[LLVMdev] ASM output with JIT / codegen barriers
chandlerc at google.com
Mon Jan 4 01:17:02 PST 2010
On Mon, Jan 4, 2010 at 12:20 AM, Owen Anderson <resistor at mac.com> wrote:
> On Jan 3, 2010, at 10:10 PM, James Y Knight wrote:
>> In working on an LLVM backend for SBCL (a lisp compiler), there are
>> certain sequences of code that must be atomic with regards to async
>> signals. So, for example, on x86, a single SUB on a memory location
>> should be used, not a load/sub/store sequence. LLVM's IR doesn't
>> currently have any way to express this kind of constraint (...and
>> really, that's essentially impossible since different architectures
>> have different possibilities, so I'm not asking for this...).
> Why do you want to do this? As far as I'm aware, there's no guarantee that a memory-memory SUB will be observed atomically across all processors. Remember that most processors are going to be breaking X86 instructions up into micro-ops, which might get reordered/interleaved in any number of different ways.
I'm assuming 'memory-memory' there is a typo, and we're just talking
about, a 'sub' instruction with a memory destination. In that case,
I'll go further: the Intel IA-32 manual explicitly tells you that x86
processors are allowed to do the read and write halves of that single
instruction interleaved with other writes to that memory location from
other processors (See section 18.104.22.168 of ). =[ I can tell you from
bitter experience debugging code that assumed this, it does in fact
happen. I have watched reference counters miss both increments and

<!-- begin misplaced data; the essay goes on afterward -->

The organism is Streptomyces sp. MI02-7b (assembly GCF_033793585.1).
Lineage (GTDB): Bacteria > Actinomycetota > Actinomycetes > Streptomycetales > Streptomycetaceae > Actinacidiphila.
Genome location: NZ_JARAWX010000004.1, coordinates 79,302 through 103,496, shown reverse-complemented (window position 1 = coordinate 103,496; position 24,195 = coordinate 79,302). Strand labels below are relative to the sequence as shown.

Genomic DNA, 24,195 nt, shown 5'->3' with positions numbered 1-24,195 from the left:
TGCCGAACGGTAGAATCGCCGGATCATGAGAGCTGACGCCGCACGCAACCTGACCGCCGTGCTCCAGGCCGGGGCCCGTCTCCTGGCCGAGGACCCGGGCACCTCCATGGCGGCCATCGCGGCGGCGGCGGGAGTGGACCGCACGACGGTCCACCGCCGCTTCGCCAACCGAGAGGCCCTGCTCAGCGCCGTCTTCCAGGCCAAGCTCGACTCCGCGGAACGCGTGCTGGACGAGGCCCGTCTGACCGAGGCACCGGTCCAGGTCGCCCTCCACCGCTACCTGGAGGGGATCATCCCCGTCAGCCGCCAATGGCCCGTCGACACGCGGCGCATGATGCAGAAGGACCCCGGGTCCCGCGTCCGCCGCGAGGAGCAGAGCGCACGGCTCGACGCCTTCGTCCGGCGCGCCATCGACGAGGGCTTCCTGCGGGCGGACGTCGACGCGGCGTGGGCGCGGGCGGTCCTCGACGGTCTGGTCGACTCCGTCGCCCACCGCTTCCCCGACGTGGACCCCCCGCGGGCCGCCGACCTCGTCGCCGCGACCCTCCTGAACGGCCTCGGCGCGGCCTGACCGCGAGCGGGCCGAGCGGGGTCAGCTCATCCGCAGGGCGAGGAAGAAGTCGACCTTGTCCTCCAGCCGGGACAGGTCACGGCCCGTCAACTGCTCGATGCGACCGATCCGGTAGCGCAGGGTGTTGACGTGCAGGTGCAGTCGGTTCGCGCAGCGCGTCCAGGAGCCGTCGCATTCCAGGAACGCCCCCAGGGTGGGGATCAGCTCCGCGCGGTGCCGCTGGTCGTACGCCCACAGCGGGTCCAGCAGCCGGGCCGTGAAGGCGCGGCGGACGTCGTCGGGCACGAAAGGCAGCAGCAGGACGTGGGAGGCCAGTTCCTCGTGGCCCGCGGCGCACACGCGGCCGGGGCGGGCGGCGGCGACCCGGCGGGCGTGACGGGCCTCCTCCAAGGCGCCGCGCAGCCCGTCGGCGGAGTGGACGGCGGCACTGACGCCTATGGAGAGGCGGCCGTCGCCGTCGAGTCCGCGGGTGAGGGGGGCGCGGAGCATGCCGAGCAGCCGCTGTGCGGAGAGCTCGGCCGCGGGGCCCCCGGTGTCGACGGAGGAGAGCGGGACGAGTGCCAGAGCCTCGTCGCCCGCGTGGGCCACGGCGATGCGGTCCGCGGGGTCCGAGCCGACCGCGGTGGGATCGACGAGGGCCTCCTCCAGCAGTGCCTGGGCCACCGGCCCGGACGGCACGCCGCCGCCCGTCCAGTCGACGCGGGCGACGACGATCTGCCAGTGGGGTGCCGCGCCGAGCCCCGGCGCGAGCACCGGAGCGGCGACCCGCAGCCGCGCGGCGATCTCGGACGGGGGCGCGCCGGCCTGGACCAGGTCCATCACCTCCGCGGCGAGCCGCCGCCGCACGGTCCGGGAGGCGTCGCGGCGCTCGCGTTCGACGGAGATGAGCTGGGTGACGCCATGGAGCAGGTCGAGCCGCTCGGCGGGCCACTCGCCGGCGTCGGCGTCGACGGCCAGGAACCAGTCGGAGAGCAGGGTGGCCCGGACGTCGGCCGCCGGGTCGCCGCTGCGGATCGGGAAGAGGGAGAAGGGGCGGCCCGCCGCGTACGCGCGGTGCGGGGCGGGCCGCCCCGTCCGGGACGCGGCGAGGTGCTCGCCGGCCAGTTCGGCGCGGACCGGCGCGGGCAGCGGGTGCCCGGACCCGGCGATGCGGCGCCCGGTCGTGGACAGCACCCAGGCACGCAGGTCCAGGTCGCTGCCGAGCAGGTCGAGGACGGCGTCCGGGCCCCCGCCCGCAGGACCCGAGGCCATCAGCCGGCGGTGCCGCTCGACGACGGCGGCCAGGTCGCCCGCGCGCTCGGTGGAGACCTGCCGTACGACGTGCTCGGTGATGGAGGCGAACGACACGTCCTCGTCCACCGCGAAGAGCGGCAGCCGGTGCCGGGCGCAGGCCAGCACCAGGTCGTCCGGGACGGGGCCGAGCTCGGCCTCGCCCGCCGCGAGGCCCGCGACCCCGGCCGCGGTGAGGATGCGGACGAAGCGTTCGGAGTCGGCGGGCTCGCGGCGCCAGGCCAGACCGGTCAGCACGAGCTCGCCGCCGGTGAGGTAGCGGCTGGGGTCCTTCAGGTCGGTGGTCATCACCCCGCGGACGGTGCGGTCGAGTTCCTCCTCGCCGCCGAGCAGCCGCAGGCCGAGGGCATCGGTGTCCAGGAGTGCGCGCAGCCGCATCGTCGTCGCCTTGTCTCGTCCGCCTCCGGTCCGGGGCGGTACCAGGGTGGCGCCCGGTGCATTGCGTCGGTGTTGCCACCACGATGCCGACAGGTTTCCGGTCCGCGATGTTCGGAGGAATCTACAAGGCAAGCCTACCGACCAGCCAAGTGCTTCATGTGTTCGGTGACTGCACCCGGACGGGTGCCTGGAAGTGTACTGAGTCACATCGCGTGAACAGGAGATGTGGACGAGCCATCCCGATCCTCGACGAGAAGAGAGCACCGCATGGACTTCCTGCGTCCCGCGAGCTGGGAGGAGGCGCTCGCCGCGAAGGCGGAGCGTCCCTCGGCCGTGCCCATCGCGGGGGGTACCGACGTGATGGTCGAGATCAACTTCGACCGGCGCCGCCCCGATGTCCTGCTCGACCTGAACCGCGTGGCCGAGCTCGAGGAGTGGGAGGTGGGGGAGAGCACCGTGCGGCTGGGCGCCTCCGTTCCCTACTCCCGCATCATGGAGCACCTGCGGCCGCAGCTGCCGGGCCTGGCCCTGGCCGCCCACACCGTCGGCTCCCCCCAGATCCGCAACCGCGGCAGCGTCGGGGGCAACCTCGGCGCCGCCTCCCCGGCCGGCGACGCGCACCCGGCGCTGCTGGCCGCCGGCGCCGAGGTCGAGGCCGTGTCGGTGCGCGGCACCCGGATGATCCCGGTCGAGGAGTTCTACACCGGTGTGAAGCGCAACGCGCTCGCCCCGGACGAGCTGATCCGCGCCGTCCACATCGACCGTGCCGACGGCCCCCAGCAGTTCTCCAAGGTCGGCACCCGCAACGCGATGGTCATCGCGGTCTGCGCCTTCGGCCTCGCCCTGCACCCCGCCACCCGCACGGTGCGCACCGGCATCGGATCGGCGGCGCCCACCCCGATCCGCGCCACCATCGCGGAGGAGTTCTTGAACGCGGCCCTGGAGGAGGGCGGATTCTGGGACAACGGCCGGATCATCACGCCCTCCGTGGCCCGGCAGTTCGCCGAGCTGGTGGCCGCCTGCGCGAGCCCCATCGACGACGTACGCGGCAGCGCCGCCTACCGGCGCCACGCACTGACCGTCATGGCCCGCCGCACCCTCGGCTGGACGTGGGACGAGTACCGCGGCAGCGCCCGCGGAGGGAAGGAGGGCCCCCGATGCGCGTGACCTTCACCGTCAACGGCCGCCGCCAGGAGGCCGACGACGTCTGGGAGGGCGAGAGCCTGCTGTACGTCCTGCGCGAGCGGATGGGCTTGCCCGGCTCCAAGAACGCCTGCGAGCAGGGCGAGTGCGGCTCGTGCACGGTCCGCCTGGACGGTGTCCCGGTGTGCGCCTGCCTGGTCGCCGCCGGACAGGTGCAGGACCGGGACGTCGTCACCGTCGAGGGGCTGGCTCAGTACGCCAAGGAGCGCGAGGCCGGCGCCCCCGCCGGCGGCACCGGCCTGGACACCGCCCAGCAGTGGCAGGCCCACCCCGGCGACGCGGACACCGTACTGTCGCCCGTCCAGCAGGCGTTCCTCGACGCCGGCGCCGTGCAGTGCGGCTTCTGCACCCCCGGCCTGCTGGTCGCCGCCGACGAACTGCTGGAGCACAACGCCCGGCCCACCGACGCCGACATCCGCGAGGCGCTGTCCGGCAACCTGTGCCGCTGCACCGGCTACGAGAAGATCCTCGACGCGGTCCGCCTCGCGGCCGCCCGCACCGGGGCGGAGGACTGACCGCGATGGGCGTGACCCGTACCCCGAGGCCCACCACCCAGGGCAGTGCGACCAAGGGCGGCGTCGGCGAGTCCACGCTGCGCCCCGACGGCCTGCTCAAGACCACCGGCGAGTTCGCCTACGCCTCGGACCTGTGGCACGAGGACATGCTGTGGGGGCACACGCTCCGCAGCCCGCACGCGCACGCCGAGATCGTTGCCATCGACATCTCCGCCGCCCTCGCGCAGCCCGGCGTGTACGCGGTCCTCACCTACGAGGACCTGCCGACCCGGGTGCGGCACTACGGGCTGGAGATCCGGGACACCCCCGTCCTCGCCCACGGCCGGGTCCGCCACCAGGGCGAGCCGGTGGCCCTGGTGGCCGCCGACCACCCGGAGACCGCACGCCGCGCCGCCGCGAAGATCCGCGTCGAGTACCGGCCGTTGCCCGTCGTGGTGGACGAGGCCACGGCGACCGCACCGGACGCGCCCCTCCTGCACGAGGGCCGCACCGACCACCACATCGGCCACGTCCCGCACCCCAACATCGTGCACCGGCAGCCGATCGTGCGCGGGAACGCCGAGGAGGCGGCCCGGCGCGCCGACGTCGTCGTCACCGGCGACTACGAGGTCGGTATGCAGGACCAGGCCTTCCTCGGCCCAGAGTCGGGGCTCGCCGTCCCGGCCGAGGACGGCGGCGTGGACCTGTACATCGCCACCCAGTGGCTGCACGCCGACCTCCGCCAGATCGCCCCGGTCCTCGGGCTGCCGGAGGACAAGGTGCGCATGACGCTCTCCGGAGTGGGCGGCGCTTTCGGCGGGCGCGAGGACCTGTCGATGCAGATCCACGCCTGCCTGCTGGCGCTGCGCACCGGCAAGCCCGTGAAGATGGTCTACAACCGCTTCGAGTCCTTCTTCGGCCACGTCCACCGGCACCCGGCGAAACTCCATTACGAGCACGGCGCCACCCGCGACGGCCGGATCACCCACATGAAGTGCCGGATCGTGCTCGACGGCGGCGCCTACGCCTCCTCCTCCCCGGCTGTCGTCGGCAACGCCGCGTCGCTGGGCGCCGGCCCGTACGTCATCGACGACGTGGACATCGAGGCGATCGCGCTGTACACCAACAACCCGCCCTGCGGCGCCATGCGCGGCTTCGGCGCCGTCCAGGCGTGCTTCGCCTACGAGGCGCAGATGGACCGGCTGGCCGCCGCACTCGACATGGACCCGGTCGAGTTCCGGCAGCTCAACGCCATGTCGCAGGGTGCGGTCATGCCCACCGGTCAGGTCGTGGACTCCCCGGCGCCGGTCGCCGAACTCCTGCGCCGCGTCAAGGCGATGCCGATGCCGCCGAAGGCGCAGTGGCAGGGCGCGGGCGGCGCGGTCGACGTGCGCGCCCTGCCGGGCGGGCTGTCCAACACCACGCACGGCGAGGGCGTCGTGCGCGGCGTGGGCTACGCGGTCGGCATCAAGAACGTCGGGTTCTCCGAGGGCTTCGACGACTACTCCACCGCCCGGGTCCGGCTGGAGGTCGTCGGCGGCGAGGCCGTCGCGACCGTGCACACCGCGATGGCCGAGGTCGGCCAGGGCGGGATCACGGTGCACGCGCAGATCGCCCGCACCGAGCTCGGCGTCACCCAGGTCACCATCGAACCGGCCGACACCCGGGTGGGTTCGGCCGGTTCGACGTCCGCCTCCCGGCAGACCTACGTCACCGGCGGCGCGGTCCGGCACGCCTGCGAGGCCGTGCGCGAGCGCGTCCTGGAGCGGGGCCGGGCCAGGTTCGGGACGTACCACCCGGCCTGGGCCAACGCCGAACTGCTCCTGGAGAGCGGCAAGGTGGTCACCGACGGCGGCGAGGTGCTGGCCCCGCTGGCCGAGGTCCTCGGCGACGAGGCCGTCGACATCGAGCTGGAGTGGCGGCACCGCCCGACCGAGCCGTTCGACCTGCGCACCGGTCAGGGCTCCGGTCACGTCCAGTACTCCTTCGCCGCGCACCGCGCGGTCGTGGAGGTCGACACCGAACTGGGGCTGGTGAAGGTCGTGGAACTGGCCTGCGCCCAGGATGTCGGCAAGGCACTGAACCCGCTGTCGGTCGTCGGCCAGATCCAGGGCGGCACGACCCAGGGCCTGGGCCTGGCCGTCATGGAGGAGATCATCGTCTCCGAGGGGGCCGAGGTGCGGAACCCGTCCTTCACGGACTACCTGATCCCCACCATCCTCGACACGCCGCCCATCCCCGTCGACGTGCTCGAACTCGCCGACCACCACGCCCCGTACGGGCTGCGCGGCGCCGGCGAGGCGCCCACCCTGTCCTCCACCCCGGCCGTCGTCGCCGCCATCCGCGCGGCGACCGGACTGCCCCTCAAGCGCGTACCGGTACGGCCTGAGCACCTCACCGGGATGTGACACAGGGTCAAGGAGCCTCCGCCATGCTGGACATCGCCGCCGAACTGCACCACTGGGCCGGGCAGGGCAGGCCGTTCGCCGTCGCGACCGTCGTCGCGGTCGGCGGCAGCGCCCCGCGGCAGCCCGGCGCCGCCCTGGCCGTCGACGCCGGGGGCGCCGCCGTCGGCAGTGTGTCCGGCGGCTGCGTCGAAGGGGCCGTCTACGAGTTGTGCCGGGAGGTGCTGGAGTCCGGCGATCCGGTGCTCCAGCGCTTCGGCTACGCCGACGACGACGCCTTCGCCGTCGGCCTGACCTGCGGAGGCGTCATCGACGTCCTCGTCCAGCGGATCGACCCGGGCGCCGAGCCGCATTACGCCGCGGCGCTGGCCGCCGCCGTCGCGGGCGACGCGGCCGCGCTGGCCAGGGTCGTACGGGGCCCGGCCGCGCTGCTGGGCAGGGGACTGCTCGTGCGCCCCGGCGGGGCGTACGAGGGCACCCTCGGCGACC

decrements from it on both Intel and AMD systems.
>> All I really would like is to be able to specify the exact instruction
>> sequence to emit there. I'd hoped that inline asm would be the way to
>> do so, but LLVM doesn't appear to support asm output when using the
>> JIT compiler. Is there any hope for inline asm being supported with
>> the JIT anytime soon? Or is there an alternative suggested way of
>> doing this? I'm using llvm.atomic.load.sub.i64.p0i64 for the moment,
>> but that's both more expensive than I need as it has an unnecessary
>> LOCK prefix, and is also theoretically incorrect.
As I've mentioned above, I assure you the LOCK prefix matters. The
strange thing is that you think this is inefficient. Modern processors
don't lock the bus given this prefix to a 'sub' instruction; they just
lock the cache and use the coherency model to resolve the issue. This
is much cheaper than, say, an 'xchg' instruction on an x86 processor.
What is the performance problem you are actually trying to solve here?
> What they don't guarantee per the LangRef is sequential consistency. If you care about that, you need to use explicit fencing.
Side note: I regret greatly that I didn't know enough of the
sequential consistency concerns here to address them more fully when I
was working on this. =/ Even explicit fencing has subtle problems with
it as currently specified. Is this causing problems for people (other
than jyasskin who clued me in on the whole matter)?
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